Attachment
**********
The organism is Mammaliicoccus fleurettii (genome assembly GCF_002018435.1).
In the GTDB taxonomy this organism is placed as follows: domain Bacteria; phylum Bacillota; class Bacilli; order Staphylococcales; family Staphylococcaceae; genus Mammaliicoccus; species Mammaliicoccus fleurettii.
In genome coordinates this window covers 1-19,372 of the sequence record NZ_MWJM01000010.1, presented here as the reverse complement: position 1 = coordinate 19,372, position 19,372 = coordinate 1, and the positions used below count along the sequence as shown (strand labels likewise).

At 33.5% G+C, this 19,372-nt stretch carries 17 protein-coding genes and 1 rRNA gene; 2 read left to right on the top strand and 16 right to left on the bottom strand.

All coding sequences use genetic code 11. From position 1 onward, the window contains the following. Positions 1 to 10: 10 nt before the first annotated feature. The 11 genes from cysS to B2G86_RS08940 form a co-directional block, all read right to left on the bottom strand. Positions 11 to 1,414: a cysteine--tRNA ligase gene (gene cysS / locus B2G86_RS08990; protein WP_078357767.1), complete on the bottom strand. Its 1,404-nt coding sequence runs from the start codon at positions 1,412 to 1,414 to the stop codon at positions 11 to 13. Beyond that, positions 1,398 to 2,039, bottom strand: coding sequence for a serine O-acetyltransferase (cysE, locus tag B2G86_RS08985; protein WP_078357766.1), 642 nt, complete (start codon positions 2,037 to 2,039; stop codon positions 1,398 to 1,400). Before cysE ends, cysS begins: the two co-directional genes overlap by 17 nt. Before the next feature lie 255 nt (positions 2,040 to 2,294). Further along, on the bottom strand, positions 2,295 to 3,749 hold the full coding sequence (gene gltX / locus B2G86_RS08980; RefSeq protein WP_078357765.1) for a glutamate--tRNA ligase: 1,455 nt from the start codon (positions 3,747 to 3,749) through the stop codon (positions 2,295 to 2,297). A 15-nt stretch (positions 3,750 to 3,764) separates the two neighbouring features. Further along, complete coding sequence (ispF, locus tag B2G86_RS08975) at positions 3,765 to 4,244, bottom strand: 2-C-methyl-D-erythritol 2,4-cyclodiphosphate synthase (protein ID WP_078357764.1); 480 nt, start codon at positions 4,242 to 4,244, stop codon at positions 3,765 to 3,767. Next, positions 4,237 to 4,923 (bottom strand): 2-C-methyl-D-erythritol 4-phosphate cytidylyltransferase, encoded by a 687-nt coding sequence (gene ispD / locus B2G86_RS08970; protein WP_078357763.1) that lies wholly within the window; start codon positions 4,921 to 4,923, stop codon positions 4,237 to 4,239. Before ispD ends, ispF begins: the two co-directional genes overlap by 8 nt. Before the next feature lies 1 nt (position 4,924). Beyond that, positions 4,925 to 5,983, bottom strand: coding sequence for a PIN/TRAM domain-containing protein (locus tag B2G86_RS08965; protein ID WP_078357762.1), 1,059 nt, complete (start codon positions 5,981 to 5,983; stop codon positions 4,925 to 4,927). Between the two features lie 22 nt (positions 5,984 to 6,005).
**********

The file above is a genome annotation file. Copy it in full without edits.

The organism is Mammaliicoccus fleurettii (genome assembly GCF_002018435.1).
In the GTDB taxonomy this organism is placed as follows: domain Bacteria; phylum Bacillota; class Bacilli; order Staphylococcales; family Staphylococcaceae; genus Mammaliicoccus; species Mammaliicoccus fleurettii.
In genome coordinates this window covers 1-19,372 of the sequence record NZ_MWJM01000010.1, presented here as the reverse complement: position 1 = coordinate 19,372, position 19,372 = coordinate 1, and the positions used below count along the sequence as shown (strand labels likewise).

At 33.5% G+C, this 19,372-nt stretch carries 17 protein-coding genes and 1 rRNA gene; 2 read left to right on the top strand and 16 right to left on the bottom strand.

All coding sequences use genetic code 11. From position 1 onward, the window contains the following. Positions 1 to 10: 10 nt before the first annotated feature. The 11 genes from cysS to B2G86_RS08940 form a co-directional block, all read right to left on the bottom strand. Positions 11 to 1,414: a cysteine--tRNA ligase gene (gene cysS / locus B2G86_RS08990; protein WP_078357767.1), complete on the bottom strand. Its 1,404-nt coding sequence runs from the start codon at positions 1,412 to 1,414 to the stop codon at positions 11 to 13. Beyond that, positions 1,398 to 2,039, bottom strand: coding sequence for a serine O-acetyltransferase (cysE, locus tag B2G86_RS08985; protein WP_078357766.1), 642 nt, complete (start codon positions 2,037 to 2,039; stop codon positions 1,398 to 1,400). Before cysE ends, cysS begins: the two co-directional genes overlap by 17 nt. Before the next feature lie 255 nt (positions 2,040 to 2,294). Further along, on the bottom strand, positions 2,295 to 3,749 hold the full coding sequence (gene gltX / locus B2G86_RS08980; RefSeq protein WP_078357765.1) for a glutamate--tRNA ligase: 1,455 nt from the start codon (positions 3,747 to 3,749) through the stop codon (positions 2,295 to 2,297). A 15-nt stretch (positions 3,750 to 3,764) separates the two neighbouring features. Further along, complete coding sequence (ispF, locus tag B2G86_RS08975) at positions 3,765 to 4,244, bottom strand: 2-C-methyl-D-erythritol 2,4-cyclodiphosphate synthase (protein ID WP_078357764.1); 480 nt, start codon at positions 4,242 to 4,244, stop codon at positions 3,765 to 3,767. Next, positions 4,237 to 4,923 (bottom strand): 2-C-methyl-D-erythritol 4-phosphate cytidylyltransferase, encoded by a 687-nt coding sequence (gene ispD / locus B2G86_RS08970; protein WP_078357763.1) that lies wholly within the window; start codon positions 4,921 to 4,923, stop codon positions 4,237 to 4,239. Before ispD ends, ispF begins: the two co-directional genes overlap by 8 nt. Before the next feature lies 1 nt (position 4,924). Beyond that, positions 4,925 to 5,983, bottom strand: coding sequence for a PIN/TRAM domain-containing protein (locus tag B2G86_RS08965; protein ID WP_078357762.1), 1,059 nt, complete (start codon positions 5,981 to 5,983; stop codon positions 4,925 to 4,927). Between the two features lie 22 nt (positions 5,984 to 6,005).